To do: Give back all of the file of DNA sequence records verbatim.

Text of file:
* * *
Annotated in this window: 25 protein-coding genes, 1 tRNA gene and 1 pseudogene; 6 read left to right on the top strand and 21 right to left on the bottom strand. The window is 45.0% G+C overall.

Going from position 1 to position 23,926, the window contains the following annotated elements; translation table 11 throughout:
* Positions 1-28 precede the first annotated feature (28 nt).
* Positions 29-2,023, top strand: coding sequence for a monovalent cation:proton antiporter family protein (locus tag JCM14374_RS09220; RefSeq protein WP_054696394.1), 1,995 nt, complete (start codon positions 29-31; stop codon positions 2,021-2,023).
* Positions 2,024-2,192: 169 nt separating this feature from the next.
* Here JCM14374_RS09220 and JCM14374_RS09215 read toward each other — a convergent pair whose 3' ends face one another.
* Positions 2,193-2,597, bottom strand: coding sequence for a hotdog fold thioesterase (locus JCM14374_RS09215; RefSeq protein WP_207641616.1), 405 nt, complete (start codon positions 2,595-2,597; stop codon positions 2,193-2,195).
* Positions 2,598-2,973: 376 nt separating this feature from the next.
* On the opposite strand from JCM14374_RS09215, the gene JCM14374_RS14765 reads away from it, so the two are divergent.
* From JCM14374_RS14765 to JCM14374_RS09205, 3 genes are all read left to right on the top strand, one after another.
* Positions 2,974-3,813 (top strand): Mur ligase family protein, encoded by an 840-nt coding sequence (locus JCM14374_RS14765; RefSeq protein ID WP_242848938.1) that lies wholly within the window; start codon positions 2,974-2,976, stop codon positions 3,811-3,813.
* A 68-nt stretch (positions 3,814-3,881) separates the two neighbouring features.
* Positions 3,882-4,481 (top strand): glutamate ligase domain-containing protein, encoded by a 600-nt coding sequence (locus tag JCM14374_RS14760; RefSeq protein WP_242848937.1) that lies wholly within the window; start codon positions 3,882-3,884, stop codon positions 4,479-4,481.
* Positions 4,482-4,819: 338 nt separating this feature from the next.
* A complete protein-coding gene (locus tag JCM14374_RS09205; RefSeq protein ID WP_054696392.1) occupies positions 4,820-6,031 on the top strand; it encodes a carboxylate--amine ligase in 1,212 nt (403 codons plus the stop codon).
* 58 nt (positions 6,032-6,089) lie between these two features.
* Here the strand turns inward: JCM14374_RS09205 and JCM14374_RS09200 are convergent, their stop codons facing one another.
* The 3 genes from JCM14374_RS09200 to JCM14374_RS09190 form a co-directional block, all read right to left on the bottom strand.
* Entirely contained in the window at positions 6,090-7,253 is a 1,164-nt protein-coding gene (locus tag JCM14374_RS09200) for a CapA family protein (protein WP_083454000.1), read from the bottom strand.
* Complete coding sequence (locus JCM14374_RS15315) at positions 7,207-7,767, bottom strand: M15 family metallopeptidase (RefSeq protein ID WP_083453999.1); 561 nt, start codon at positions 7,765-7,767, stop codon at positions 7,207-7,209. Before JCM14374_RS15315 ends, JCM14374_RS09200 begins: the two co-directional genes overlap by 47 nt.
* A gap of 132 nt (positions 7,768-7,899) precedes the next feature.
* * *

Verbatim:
Annotated in this window: 25 protein-coding genes, 1 tRNA gene and 1 pseudogene; 6 read left to right on the top strand and 21 right to left on the bottom strand. The window is 45.0% G+C overall.

Going from position 1 to position 23,926, the window contains the following annotated elements; translation table 11 throughout:
* Positions 1-28 precede the first annotated feature (28 nt).
* Positions 29-2,023, top strand: coding sequence for a monovalent cation:proton antiporter family protein (locus tag JCM14374_RS09220; RefSeq protein WP_054696394.1), 1,995 nt, complete (start codon positions 29-31; stop codon positions 2,021-2,023).
* Positions 2,024-2,192: 169 nt separating this feature from the next.
* Here JCM14374_RS09220 and JCM14374_RS09215 read toward each other — a convergent pair whose 3' ends face one another.
* Positions 2,193-2,597, bottom strand: coding sequence for a hotdog fold thioesterase (locus JCM14374_RS09215; RefSeq protein WP_207641616.1), 405 nt, complete (start codon positions 2,595-2,597; stop codon positions 2,193-2,195).
* Positions 2,598-2,973: 376 nt separating this feature from the next.
* On the opposite strand from JCM14374_RS09215, the gene JCM14374_RS14765 reads away from it, so the two are divergent.
* From JCM14374_RS14765 to JCM14374_RS09205, 3 genes are all read left to right on the top strand, one after another.
* Positions 2,974-3,813 (top strand): Mur ligase family protein, encoded by an 840-nt coding sequence (locus JCM14374_RS14765; RefSeq protein ID WP_242848938.1) that lies wholly within the window; start codon positions 2,974-2,976, stop codon positions 3,811-3,813.
* A 68-nt stretch (positions 3,814-3,881) separates the two neighbouring features.
* Positions 3,882-4,481 (top strand): glutamate ligase domain-containing protein, encoded by a 600-nt coding sequence (locus tag JCM14374_RS14760; RefSeq protein WP_242848937.1) that lies wholly within the window; start codon positions 3,882-3,884, stop codon positions 4,479-4,481.
* Positions 4,482-4,819: 338 nt separating this feature from the next.
* A complete protein-coding gene (locus tag JCM14374_RS09205; RefSeq protein ID WP_054696392.1) occupies positions 4,820-6,031 on the top strand; it encodes a carboxylate--amine ligase in 1,212 nt (403 codons plus the stop codon).
* 58 nt (positions 6,032-6,089) lie between these two features.
* Here the strand turns inward: JCM14374_RS09205 and JCM14374_RS09200 are convergent, their stop codons facing one another.
* The 3 genes from JCM14374_RS09200 to JCM14374_RS09190 form a co-directional block, all read right to left on the bottom strand.
* Entirely contained in the window at positions 6,090-7,253 is a 1,164-nt protein-coding gene (locus tag JCM14374_RS09200) for a CapA family protein (protein WP_083454000.1), read from the bottom strand.
* Complete coding sequence (locus JCM14374_RS15315) at positions 7,207-7,767, bottom strand: M15 family metallopeptidase (RefSeq protein ID WP_083453999.1); 561 nt, start codon at positions 7,765-7,767, stop codon at positions 7,207-7,209. Before JCM14374_RS15315 ends, JCM14374_RS09200 begins: the two co-directional genes overlap by 47 nt.
* A gap of 132 nt (positions 7,768-7,899) precedes the next feature.